Name of the Speaker: Praveen Kandula (EE17D026)
Guide: Dr. Rajagopalan AN
Date/Time: 9th January 2023 (Monday), 3.00 PM
This work deals with enhancement in extreme imaging conditions, specifically in low light and in underwater scenario. Supervised networks address the task of low-light enhancement using paired images. However, collecting a wide variety of low-light/clean paired images is tedious as the scene needs to remain static during imaging. In this paper, we propose an unsupervised low-light enhancement network using context-guided illumination-adaptive norm (CIN). Inspired by coarse-to-fine methods, we propose to address this task in two stages. In stage-1, a pixel amplifier module (PAM) is used to generate a coarse estimate with an overall improvement in visibility and aesthetic quality. Stage-2 further enhances the saturated dark pixels and scene properties of the image using CIN. Different ablation studies show the importance of PAM and CIN in improving the visible quality of the image. Next, we propose a region-adaptive single input multiple output (SIMO) model that can generate multiple enhanced images from a single low-light image. The objective of SIMO is to let users choose the image of their liking from a pool of enhanced images. Human subjective analysis of SIMO results shows that the distribution of preferred images varies, endorsing the importance of SIMO-type models. Lastly, we propose a low-light road scene (LLRS) dataset having an unpaired collection of low-light and clean scenes. Unlike existing datasets, the clean and low-light scenes in LLRS are real and captured using fixed camera settings. Exhaustive comparisons on publicly available datasets, and the proposed dataset reveal that the results of our model outperform prior art quantitatively and qualitatively.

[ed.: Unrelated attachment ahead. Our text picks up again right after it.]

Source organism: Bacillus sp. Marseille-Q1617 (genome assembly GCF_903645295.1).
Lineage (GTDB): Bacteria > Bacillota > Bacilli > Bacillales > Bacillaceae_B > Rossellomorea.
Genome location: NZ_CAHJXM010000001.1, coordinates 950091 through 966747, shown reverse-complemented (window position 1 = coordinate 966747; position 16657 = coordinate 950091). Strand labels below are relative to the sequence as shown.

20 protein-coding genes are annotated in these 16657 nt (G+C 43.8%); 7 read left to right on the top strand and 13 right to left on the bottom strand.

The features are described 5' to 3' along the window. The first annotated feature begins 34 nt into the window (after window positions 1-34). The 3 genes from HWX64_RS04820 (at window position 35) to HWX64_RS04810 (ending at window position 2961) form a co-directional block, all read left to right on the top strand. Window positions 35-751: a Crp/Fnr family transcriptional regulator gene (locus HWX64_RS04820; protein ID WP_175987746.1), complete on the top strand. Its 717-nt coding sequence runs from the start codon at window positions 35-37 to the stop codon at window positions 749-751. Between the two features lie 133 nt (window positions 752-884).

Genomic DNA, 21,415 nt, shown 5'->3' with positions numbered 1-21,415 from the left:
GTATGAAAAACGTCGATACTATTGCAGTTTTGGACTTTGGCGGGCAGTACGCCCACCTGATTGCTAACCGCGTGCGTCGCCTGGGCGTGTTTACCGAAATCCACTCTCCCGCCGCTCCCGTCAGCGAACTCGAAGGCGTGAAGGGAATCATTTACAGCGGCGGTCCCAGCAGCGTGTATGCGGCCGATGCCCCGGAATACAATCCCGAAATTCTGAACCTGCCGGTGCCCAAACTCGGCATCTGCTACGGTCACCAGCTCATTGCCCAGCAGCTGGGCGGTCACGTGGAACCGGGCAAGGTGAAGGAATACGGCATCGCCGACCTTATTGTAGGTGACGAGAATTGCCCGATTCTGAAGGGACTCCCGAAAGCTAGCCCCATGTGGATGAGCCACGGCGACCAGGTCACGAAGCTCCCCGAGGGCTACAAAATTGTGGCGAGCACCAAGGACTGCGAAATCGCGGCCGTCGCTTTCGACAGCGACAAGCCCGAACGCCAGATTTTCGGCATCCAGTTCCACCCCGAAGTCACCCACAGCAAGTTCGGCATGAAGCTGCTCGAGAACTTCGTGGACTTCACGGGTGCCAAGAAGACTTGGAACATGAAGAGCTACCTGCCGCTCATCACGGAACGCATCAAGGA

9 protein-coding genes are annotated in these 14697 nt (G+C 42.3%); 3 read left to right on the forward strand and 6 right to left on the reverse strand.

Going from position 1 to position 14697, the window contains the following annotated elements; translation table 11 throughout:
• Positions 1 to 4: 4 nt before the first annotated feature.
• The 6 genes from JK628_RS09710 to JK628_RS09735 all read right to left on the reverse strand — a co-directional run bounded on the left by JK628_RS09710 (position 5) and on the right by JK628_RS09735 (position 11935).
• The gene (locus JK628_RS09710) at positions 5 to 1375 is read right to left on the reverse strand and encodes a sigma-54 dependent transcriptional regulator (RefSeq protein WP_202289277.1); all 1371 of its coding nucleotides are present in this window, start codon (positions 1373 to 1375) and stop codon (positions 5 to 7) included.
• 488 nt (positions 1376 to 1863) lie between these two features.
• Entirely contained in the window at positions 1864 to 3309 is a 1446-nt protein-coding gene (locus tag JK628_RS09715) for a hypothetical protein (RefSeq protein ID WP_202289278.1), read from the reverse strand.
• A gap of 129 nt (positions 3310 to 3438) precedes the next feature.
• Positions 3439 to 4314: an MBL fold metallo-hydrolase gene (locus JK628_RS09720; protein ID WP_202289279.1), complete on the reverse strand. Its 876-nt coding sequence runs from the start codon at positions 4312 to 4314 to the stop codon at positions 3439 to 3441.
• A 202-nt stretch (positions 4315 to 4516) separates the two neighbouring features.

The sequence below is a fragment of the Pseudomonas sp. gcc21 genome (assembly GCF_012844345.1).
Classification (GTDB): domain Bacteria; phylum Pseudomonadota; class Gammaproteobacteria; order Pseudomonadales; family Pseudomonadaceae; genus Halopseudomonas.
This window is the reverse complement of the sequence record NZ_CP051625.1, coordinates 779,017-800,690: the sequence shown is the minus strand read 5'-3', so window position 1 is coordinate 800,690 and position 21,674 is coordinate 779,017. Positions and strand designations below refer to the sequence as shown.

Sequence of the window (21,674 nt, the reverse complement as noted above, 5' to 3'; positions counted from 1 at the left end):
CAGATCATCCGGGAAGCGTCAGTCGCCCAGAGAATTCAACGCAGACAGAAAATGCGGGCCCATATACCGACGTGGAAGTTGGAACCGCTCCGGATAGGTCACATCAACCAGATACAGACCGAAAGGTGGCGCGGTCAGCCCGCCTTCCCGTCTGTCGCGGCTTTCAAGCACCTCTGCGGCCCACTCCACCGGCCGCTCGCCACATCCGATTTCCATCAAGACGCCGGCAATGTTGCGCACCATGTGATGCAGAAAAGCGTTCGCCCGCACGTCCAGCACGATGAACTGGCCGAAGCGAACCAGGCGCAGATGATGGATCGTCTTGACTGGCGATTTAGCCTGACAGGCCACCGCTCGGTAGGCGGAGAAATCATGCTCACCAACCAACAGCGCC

For the underwater scenario, several supervised networks exist that attempt to remove haze information from underwater images using paired datasets and pixel-wise loss functions. However, training these networks requires large amounts of paired data which is cumbersome, complex and time-consuming. Also, directly using adversarial and cycle consistency loss functions for unsupervised learning is inaccurate as the underlying mapping from clean to underwater images is one-to-many, resulting in an inaccurate constraint on the cycle consistency loss. To address these issues, we propose a new method to remove haze from underwater images using unpaired data. Our model disentangles haze and content information from underwater images using a Haze Disentanglement Network (HDN). The disentangled content is used by a restoration network to generate a clean image using adversarial losses. The disentangled haze is then used as a guide for underwater image regeneration resulting in a strong constraint on cycle consistency loss and improved performance gains. Different ablation studies show that the haze and content from underwater images are effectively separated. Exhaustive experiments reveal that accurate cycle consistency constraint and the proposed network architecture play an important role in yielding enhanced results. Experiments on UFO-120, UWNet, UWScenes, and UIEB underwater datasets indicate that the results of our method outperform prior art both visually and quantitatively.